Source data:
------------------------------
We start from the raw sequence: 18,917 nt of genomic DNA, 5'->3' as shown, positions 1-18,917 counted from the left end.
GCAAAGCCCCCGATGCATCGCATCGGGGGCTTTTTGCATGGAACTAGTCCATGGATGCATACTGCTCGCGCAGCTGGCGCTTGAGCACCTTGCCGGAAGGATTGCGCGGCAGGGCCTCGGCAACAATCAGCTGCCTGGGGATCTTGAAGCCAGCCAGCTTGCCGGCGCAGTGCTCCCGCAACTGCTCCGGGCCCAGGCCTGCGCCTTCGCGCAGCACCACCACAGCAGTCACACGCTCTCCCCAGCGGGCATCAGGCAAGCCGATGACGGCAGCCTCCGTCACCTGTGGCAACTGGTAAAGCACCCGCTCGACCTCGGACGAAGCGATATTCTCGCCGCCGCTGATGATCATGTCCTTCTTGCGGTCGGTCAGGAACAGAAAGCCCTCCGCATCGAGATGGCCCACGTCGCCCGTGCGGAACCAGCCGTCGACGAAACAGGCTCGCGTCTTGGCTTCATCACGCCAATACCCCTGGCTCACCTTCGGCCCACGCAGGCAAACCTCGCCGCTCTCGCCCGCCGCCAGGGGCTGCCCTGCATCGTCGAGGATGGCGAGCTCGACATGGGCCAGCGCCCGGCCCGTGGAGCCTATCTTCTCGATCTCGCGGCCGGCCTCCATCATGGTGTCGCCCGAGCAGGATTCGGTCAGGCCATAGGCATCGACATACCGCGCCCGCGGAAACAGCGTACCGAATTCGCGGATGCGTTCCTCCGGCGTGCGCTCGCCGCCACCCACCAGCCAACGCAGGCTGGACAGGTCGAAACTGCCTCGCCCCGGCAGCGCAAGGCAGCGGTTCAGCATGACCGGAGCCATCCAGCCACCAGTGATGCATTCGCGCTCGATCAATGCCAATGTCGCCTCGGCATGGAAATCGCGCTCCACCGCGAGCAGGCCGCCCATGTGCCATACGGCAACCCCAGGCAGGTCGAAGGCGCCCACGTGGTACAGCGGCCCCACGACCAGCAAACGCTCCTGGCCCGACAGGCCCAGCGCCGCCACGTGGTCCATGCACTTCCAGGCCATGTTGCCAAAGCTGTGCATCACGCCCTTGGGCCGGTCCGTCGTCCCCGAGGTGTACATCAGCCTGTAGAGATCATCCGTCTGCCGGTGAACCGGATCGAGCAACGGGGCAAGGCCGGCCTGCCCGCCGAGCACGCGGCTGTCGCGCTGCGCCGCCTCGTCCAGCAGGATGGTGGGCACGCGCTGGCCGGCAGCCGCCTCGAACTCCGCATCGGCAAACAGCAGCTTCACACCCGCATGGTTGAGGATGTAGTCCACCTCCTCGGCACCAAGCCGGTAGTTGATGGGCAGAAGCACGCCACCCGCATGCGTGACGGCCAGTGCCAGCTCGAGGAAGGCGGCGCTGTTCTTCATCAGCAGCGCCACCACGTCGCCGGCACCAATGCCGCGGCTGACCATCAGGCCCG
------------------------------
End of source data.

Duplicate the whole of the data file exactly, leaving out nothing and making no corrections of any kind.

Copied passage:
We start from the raw sequence: 18,917 nt of genomic DNA, 5'->3' as shown, positions 1-18,917 counted from the left end.
GCAAAGCCCCCGATGCATCGCATCGGGGGCTTTTTGCATGGAACTAGTCCATGGATGCATACTGCTCGCGCAGCTGGCGCTTGAGCACCTTGCCGGAAGGATTGCGCGGCAGGGCCTCGGCAACAATCAGCTGCCTGGGGATCTTGAAGCCAGCCAGCTTGCCGGCGCAGTGCTCCCGCAACTGCTCCGGGCCCAGGCCTGCGCCTTCGCGCAGCACCACCACAGCAGTCACACGCTCTCCCCAGCGGGCATCAGGCAAGCCGATGACGGCAGCCTCCGTCACCTGTGGCAACTGGTAAAGCACCCGCTCGACCTCGGACGAAGCGATATTCTCGCCGCCGCTGATGATCATGTCCTTCTTGCGGTCGGTCAGGAACAGAAAGCCCTCCGCATCGAGATGGCCCACGTCGCCCGTGCGGAACCAGCCGTCGACGAAACAGGCTCGCGTCTTGGCTTCATCACGCCAATACCCCTGGCTCACCTTCGGCCCACGCAGGCAAACCTCGCCGCTCTCGCCCGCCGCCAGGGGCTGCCCTGCATCGTCGAGGATGGCGAGCTCGACATGGGCCAGCGCCCGGCCCGTGGAGCCTATCTTCTCGATCTCGCGGCCGGCCTCCATCATGGTGTCGCCCGAGCAGGATTCGGTCAGGCCATAGGCATCGACATACCGCGCCCGCGGAAACAGCGTACCGAATTCGCGGATGCGTTCCTCCGGCGTGCGCTCGCCGCCACCCACCAGCCAACGCAGGCTGGACAGGTCGAAACTGCCTCGCCCCGGCAGCGCAAGGCAGCGGTTCAGCATGACCGGAGCCATCCAGCCACCAGTGATGCATTCGCGCTCGATCAATGCCAATGTCGCCTCGGCATGGAAATCGCGCTCCACCGCGAGCAGGCCGCCCATGTGCCATACGGCAACCCCAGGCAGGTCGAAGGCGCCCACGTGGTACAGCGGCCCCACGACCAGCAAACGCTCCTGGCCCGACAGGCCCAGCGCCGCCACGTGGTCCATGCACTTCCAGGCCATGTTGCCAAAGCTGTGCATCACGCCCTTGGGCCGGTCCGTCGTCCCCGAGGTGTACATCAGCCTGTAGAGATCATCCGTCTGCCGGTGAACCGGATCGAGCAACGGGGCAAGGCCGGCCTGCCCGCCGAGCACGCGGCTGTCGCGCTGCGCCGCCTCGTCCAGCAGGATGGTGGGCACGCGCTGGCCGGCAGCCGCCTCGAACTCCGCATCGGCAAACAGCAGCTTCACACCCGCATGGTTGAGGATGTAGTCCACCTCCTCGGCACCAAGCCGGTAGTTGATGGGCAGAAGCACGCCACCCGCATGCGTGACGGCCAGTGCCAGCTCGAGGAAGGCGGCGCTGTTCTTCATCAGCAGCGCCACCACGTCGCCGGCACCAATGCCGCGGCTGACCATCAGGCCCG